US Federal Reserve Chairman Jerome Powell tried to reassure financial markets on Friday that rising interest rates were not locked in and reasserted the central bank’s independence, saying that he would not resign even if US President Donald Trump asked him to.
The dovish comments sent US and global stock markets surging higher, recovering some of the territory lost in the past few weeks.
Trump named Powell to the helm of the Fed at the start of the year, but has been a frequent and vocal critic, blaming Powell and the Fed for raising rates which he says pose a threat to his economic agenda — an unprecedented public berating that breaks with recent norms.
Asked at an economic conference in Atlanta if he would step down should Trump request his resignation, Powell said: “No.”
He said he had not heard directly from Trump despite the president’s many recent Twitter outbursts, and repeated that the institution remained outside political considerations.
“People should know the Fed has a very strong culture around non-political activity, and we are committed to achieving the goals the law gives us in a completely non-political way, based on the best thinking,” Powell said.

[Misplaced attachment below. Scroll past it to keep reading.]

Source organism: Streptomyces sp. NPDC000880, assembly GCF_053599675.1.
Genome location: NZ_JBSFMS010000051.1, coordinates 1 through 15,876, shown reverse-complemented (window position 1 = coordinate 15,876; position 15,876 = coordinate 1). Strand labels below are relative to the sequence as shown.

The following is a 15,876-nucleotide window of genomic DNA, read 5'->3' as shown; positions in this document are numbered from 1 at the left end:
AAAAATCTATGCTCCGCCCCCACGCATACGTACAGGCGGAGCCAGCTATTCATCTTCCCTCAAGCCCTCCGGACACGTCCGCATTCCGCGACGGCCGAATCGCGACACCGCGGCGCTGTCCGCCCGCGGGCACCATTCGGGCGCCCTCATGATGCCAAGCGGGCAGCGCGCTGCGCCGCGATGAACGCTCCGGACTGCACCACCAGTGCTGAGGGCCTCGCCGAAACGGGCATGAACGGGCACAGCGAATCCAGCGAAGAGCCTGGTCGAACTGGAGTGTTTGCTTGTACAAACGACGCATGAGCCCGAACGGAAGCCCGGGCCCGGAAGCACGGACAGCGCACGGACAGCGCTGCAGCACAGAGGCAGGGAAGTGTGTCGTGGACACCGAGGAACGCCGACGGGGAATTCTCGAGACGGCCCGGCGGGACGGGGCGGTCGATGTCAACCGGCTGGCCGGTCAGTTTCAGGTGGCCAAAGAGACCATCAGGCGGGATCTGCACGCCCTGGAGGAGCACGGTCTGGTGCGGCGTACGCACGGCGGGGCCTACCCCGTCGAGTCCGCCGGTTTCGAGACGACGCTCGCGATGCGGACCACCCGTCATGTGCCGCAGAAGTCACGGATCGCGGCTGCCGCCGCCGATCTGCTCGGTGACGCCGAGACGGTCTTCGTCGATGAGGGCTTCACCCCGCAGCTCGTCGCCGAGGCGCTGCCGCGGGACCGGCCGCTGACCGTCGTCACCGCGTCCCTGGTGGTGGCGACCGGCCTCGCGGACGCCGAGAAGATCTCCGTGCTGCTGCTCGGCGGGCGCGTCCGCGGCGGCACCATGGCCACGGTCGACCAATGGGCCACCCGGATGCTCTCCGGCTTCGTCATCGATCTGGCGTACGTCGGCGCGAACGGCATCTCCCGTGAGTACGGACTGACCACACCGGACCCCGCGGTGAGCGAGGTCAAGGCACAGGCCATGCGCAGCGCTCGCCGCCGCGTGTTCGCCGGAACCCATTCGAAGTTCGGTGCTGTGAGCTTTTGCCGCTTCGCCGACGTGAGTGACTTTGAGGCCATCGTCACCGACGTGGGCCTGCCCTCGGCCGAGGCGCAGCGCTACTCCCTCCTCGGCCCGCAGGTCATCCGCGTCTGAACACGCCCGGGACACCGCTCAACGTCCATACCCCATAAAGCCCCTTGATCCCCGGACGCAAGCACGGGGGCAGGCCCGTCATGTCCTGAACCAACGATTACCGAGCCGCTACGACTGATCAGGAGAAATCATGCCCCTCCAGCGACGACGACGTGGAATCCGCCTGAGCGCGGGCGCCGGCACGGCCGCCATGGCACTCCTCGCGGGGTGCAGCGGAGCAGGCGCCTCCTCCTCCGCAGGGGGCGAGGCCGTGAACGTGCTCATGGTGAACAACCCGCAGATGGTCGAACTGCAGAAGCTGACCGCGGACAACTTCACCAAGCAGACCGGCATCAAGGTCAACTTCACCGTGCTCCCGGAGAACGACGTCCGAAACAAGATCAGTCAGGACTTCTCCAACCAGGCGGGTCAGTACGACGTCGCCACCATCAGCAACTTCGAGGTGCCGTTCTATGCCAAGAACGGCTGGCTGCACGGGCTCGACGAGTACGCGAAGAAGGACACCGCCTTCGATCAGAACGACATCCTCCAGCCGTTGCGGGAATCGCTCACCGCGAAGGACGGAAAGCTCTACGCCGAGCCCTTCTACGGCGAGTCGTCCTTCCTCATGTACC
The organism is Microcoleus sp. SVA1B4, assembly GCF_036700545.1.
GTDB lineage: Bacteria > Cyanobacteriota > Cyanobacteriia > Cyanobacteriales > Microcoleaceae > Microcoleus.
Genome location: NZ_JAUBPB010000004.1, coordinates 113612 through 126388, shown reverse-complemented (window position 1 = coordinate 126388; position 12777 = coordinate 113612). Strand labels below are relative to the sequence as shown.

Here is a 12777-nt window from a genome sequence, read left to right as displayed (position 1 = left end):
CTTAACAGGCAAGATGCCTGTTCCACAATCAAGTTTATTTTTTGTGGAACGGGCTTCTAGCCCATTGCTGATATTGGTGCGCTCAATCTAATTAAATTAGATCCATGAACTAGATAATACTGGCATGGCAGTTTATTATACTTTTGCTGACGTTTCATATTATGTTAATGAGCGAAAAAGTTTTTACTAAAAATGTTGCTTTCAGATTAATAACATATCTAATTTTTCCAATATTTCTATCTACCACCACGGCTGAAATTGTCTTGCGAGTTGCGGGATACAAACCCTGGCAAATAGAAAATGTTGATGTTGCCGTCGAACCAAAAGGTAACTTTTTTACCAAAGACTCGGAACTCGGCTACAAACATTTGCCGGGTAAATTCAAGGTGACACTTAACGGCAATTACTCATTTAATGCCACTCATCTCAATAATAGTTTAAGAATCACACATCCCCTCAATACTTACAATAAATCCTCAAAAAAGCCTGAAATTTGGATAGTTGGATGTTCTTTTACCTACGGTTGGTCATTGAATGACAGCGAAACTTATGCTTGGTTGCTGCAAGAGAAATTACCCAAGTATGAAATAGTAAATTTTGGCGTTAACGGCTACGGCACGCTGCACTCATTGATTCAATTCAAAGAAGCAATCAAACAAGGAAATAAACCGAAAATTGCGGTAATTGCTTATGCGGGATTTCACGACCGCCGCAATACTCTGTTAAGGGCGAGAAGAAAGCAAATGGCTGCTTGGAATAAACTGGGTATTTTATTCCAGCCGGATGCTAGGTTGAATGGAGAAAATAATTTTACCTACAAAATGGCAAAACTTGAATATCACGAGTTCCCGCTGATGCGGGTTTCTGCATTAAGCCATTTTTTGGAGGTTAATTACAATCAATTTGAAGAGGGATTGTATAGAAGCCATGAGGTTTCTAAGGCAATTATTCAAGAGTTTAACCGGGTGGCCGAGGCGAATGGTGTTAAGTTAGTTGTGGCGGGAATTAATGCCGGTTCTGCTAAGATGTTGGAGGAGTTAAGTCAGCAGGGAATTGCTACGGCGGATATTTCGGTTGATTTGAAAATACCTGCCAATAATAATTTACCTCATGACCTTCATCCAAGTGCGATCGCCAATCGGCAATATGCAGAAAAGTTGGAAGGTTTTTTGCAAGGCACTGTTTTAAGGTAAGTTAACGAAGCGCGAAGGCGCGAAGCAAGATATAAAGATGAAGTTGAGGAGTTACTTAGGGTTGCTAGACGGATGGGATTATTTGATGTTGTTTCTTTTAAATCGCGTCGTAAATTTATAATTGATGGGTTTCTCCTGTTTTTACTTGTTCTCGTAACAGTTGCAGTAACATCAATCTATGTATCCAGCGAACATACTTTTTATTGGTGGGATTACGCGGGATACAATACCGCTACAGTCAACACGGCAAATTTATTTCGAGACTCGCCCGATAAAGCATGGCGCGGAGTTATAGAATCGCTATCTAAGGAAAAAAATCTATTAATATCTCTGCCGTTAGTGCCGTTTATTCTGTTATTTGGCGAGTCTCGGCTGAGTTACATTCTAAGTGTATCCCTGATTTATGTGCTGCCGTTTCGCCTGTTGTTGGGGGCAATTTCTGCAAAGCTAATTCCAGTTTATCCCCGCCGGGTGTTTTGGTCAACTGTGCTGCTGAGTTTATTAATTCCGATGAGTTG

Powell once again said that the Fed had no “preset” plan for interest rates and would bide its time to see how the economy evolves.
The Fed’s policy committee raised the benchmark lending rate four times last year, but signaled last month that it expected only two increases this year, rather than three.
There is “no preset path for policy and particularly with the muted inflation themes coming in we will be patient as we see how the economy evolves,” Powell said.
The Fed is also prepared to adjust policy “quickly” and “significantly” to support the economy if needed, he added.